SC Illegal Immigration Reform Act (H. 4400)Signed by Governor Mark Sanford onJune 4, 2008◦ E-verify◦ Undocumented children cannot attend state Colleges and Universities
SC Illegal Immigration Reform Bill (SB 20)Signed by Governor Nikki Haley on June27, 2011◦ Local police officers required to check the immigration status of anyone they suspect is here illegally◦ Immigrants required to carry federal alien registration documents◦ Prohibits to knowingly harbor or transport an undocumented person
What are some of the effects ofthese laws? Lack of trust in health care providers and/or system Women, children, families not getting health care Outbreaks Questions not getting answered Missing things People feeling scared, undignified
What can we do? Reach out and show compassion Make everyone feel safe, welcome Have an “LEP” (Limited English Proficiency) plan for people who speak limited English Do not ask questions about status, SSNs; never use word “illegal” or make assumptions “Sometimes we need to take off our uniforms and put on our humanity.”- Columbia police officer
June 2012President Obama announced that youngundocumented Latinos will not be deportedand that they may apply for work permits fortwo years as a temporal measure
Culture: Some common characteristics… Most common language: Spanish Religion: Roman Catholics Traditional belief systems Value on the family
Parentesco - Family ideology Confianza (the importance of trust) Personalismo (personal relationships)•Respeto (respect) for elders, teachers,doctors•Communication style (to the point?)•Children do not leave home at 18
Latino namesPedro Gómez Martínez María Torres Pérez Maria Lucía Gómez Torres Maria Lucía Torres Maria Lucía Gómez Maria Lucía Gómez-Torres Maria Lucía Gómez Torres
When people get married…. Most DON’T change their last namePedro Gómez Martínez María Torres Pérez 1)María Torres Pérez 2)María Torres de Gómez 3)María de Gómez 4)María Gómez
Latino CulturalValues Social gatherings Personal space (?) Desire to adapt to U.S. culture and maintain their own culture at the same time Desire to learn English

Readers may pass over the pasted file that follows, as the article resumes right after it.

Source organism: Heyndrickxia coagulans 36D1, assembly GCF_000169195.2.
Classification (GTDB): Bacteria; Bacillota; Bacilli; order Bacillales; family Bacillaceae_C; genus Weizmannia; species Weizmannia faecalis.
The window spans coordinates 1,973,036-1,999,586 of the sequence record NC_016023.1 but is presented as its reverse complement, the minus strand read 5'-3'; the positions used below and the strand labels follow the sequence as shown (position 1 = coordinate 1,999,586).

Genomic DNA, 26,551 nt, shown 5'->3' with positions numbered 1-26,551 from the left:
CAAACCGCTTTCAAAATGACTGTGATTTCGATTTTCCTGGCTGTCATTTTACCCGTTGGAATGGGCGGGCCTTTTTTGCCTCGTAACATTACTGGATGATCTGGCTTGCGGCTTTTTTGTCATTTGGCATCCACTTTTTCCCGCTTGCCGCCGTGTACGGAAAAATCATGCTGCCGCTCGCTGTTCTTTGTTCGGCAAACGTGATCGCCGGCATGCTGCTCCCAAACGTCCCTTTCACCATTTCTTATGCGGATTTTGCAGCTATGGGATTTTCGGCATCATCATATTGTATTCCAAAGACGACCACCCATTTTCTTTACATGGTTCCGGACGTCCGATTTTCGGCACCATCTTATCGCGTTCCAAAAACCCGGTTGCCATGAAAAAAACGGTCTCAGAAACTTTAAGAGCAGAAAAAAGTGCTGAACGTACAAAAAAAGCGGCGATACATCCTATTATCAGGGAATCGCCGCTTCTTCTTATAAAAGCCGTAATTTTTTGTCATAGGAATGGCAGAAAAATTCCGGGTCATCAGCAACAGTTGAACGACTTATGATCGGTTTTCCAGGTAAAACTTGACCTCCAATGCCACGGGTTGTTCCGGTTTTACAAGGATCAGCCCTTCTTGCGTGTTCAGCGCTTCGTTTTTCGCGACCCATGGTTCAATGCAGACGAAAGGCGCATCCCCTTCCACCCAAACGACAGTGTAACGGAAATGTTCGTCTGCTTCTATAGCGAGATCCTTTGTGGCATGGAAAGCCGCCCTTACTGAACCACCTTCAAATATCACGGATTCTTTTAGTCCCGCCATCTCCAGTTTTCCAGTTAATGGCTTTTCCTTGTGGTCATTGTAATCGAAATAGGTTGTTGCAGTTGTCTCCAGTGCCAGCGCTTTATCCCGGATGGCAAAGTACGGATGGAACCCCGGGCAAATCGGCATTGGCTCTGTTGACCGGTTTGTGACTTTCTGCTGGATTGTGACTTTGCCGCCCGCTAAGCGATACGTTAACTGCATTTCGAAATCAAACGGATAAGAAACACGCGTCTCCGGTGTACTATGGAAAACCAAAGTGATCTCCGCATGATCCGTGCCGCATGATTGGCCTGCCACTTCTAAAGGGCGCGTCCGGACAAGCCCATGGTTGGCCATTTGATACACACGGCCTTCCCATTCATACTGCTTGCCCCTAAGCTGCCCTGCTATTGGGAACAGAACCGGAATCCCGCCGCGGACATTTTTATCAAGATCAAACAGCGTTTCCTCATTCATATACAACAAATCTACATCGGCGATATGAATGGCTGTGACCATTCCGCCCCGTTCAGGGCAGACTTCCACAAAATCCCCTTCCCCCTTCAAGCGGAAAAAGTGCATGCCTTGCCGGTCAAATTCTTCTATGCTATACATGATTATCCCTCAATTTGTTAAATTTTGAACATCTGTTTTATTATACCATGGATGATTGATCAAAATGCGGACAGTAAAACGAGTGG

What are some cultural differences we might notice? Relationship with “doctor” (which can mean all providers) much more formal Non-verbal behaviors: ◦ looking to advocate or family ◦ looking away from professional normal ◦ nodding to “please” Concept of time more flexible Use of natural medicine
What can we do? Need to develop confianza (trust, rapport) Small talk about family, home country, children if appropriate Acknowledge traditions and natural remedies—assess for safety Ask how they want their name and their baby’s names to be—exactly.
How should we communicate? English vs. Spanish (or native language)- preferable to use native language but let client decide. If Spanish, use qualified interpreters— not children, family members, or students. Relationship with family and/or advocate strong and built on trust…involve if possible and if feels safe (but not as interpreters)
Teaching/assessingknowledge Use open-ended questions Instead of “do you have any questions?” Use: “Tell me what else you want to know.” Instead of “Do you understand?” Ask:“I want to make sure I told you things right. Can you tell me how you’re going to handle this when you get home?”
A thought to leave with…They may forget what you said, but they will never forget how you made them feel.” -Carl W. Buechner
Thank you foryour interest!Contact information:Julie Smithwick803-777-5466 firstname.lastname@example.org